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 What Doctors Don't Tell You: Depression and Drug Deluge 
What Doctors Don't Tell You © (Volume 12, Issue 8)
Three and a half years ago, my husband Terry had a severe psychotic breakdown which led to his being treated as an inpatient in a private psychiatric hospital in the Midlands. His regime of antidepressants started with lithium, and we were under constant pressure for him to undergo ECT (electroconvulsive therapy).

In 1999, Terry had what was diagnosed as a mini-stroke, for which he was prescribed aspirin and cholesterol-lowering drugs. A computed tomography (CT) scan revealed raised cerebrospinal fluid (CSF) pressure in his brain, and an eye test revealed swelling of the optic discs, a symptom of raised CSF pressure.

By then, Terry was taking eight prescription drugs, and had developed a stutter and a serious tremor, and was extremely depressed and suicidal. He had severe headaches, pain in his chest and aching joints.

After two previous sudden flare-ups of high intracranial pressure, a third flare-up caused him to become unconscious for three days. At this time, he was given the antidepressant nortriptyline and yet another painkiller, tramadol, both of which are contraindicated for raised intracranial pressure. Nine days later, Terry was finally given a lumbar puncture, which relieved his headaches and eye pain.

He was in hospital for 25 days and was undiagnosed. On getting out, Terry threw his drugs away. His raised intracranial pressure and tremor disappeared, and his joint pain lessened. We are certain that the 10 drugs Terry was given in hospital caused his illness. These included antidepressants, painkillers, non-steroidal anti-inflammatory drugs, cholesterol-lowering drugs, a diuretic and a proton pump inhibitor (to control acid reflux). More recently, he has been taking antidepressants such as buspirone, risperidone and imipramine.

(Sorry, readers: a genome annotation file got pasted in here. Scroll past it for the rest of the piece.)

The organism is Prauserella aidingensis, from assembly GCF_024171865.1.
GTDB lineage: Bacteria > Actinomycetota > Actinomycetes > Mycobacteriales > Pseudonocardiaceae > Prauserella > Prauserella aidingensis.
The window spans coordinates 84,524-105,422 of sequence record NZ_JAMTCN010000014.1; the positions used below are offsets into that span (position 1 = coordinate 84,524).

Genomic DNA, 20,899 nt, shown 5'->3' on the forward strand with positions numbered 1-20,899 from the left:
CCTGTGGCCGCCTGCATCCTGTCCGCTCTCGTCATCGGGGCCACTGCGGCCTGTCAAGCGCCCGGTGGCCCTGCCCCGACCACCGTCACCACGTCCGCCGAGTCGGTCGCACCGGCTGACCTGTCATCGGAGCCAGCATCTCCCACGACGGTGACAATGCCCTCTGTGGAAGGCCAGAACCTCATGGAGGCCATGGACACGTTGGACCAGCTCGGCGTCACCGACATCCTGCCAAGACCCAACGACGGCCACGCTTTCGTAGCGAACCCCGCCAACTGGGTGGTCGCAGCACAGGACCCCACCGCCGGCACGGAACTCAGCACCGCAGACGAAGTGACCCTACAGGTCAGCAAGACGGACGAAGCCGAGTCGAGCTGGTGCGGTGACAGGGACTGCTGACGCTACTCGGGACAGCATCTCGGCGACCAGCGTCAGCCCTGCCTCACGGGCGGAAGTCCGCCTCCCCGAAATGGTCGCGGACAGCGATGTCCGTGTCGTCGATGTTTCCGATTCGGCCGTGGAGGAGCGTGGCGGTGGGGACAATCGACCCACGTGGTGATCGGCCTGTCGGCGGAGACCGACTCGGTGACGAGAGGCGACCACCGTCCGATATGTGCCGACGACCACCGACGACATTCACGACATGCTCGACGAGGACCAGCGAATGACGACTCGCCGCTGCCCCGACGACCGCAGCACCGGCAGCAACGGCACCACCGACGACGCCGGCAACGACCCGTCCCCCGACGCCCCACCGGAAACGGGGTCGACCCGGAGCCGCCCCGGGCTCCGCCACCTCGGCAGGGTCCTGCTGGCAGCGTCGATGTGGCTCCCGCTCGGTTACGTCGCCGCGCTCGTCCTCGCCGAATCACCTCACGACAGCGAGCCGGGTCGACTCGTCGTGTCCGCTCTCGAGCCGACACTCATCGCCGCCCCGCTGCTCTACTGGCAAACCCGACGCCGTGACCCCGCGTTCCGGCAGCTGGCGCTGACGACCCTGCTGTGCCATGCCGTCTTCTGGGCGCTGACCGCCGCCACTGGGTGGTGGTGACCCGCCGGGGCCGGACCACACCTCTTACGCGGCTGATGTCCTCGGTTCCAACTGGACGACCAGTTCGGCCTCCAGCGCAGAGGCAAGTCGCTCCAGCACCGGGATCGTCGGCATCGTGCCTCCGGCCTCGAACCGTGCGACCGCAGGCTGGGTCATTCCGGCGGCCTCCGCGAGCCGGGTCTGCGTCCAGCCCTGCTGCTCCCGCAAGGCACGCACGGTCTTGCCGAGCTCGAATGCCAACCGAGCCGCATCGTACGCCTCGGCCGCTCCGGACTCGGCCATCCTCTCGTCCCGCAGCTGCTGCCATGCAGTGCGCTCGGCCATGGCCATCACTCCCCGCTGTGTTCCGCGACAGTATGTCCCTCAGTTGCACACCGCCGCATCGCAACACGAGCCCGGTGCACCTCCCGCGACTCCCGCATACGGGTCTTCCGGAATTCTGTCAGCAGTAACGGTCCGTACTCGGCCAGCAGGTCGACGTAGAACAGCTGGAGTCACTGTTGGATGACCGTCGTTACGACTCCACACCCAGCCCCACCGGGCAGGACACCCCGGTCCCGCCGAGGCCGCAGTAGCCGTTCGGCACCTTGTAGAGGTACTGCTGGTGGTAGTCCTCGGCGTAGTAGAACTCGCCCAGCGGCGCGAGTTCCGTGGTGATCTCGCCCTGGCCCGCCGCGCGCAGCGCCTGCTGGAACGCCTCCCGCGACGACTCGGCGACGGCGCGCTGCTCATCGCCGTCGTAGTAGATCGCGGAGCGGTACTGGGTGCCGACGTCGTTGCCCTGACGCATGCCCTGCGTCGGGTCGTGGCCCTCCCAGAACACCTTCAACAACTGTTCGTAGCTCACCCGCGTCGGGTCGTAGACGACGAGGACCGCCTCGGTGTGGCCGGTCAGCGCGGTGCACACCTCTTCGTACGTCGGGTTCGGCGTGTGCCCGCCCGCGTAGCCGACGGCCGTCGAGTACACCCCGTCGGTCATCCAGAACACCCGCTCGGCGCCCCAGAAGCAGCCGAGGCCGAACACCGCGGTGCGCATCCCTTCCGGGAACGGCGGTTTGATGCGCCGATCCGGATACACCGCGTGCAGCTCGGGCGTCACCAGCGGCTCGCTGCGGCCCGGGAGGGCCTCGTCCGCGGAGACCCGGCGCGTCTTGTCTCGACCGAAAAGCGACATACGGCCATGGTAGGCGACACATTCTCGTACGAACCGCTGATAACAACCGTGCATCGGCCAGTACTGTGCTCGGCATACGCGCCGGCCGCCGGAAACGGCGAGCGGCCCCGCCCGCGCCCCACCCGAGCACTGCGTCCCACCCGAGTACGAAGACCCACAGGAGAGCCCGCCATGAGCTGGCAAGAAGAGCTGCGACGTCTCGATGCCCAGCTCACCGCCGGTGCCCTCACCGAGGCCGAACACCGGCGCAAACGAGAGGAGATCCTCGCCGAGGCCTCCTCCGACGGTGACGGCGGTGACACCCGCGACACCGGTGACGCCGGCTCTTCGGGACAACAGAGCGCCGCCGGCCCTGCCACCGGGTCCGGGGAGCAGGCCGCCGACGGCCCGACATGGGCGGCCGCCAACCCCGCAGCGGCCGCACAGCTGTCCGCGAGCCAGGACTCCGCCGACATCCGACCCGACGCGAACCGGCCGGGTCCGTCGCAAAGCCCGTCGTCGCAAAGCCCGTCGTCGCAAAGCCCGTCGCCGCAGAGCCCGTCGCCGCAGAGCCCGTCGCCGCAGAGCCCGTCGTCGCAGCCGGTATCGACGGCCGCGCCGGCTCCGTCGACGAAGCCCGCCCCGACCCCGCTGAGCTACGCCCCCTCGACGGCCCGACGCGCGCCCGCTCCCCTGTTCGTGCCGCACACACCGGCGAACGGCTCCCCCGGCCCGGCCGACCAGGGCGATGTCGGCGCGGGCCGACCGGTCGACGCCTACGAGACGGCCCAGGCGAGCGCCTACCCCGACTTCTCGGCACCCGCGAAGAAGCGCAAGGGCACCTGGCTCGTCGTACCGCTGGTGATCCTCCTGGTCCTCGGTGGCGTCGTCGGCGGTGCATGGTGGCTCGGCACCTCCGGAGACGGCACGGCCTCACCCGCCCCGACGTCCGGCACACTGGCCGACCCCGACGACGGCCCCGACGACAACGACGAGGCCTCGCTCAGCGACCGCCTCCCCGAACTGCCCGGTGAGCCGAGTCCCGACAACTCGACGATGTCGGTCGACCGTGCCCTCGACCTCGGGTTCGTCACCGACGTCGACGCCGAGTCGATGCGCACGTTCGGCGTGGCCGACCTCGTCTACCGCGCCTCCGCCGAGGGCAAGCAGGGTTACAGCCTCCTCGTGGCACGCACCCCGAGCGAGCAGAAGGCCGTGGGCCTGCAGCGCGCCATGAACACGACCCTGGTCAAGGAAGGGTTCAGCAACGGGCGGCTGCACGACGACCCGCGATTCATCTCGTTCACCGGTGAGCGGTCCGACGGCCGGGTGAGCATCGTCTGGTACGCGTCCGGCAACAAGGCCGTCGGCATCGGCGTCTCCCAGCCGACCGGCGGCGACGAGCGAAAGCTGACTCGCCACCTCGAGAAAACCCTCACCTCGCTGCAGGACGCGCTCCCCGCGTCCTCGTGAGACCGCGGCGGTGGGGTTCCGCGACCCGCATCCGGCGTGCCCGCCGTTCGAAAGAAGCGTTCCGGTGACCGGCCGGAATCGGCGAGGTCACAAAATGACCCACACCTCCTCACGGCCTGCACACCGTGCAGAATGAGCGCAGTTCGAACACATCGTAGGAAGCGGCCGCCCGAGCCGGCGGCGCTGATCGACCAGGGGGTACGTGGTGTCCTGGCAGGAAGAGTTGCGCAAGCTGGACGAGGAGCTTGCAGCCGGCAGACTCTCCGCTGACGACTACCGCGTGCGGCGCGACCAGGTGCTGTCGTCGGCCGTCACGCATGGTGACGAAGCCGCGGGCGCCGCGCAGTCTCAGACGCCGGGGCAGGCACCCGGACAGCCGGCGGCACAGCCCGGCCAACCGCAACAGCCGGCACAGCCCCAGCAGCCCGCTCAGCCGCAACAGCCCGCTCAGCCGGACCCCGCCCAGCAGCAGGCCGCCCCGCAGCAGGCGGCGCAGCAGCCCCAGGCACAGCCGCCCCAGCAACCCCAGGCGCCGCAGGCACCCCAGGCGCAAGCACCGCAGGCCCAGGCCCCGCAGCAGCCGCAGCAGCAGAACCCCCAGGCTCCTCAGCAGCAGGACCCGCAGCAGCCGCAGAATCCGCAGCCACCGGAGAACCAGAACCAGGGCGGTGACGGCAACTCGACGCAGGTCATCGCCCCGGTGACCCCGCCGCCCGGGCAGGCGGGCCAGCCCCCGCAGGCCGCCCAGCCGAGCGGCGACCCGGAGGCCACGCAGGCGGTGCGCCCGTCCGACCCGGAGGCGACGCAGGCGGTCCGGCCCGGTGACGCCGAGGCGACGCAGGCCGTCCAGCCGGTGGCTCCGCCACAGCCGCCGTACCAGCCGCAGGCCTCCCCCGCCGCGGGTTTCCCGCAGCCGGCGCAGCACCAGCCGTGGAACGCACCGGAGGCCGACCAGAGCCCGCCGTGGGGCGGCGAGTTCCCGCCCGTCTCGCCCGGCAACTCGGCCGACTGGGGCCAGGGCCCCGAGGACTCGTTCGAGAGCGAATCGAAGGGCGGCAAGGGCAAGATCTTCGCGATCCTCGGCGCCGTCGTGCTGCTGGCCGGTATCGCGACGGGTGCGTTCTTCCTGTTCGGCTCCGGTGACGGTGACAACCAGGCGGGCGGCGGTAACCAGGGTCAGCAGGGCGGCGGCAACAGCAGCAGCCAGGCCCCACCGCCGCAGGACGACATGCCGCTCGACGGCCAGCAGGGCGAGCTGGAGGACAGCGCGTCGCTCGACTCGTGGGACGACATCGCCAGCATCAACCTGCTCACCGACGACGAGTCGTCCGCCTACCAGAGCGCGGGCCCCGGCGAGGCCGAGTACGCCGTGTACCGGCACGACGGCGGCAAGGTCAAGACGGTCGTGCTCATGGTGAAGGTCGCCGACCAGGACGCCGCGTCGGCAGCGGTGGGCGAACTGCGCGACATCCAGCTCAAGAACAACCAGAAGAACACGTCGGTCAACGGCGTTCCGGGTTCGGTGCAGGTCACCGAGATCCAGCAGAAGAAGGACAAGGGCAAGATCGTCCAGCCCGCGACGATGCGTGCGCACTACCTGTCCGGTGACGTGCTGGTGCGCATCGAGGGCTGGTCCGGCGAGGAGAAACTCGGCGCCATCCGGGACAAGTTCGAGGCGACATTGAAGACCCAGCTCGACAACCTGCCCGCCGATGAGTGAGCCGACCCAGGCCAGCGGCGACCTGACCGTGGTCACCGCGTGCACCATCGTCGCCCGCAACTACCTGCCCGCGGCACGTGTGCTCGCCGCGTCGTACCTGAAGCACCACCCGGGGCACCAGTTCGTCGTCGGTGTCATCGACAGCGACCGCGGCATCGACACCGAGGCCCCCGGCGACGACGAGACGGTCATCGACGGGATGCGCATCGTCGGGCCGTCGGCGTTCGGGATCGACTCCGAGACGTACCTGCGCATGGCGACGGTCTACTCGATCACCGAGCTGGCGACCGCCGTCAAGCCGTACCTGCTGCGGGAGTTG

The suffering that Terry and I have experienced at the hands of ‘drug-happy’ medics must not go unnoticed. For this reason, we are going through the official complaints procedure. Some good must come out of all this, so we are happy to share our story. If there are other readers who can give us any ideas or advice, we would be extremely grateful to hear from you.- P. Pullen, Cumbria (e-mail:

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What Doctors Don't Tell You What Doctors Don’t Tell You is one of the few publications in the world that can justifiably claim to solve people's health problems - and even save lives. Our monthly newsletter gives you the facts you won't......more
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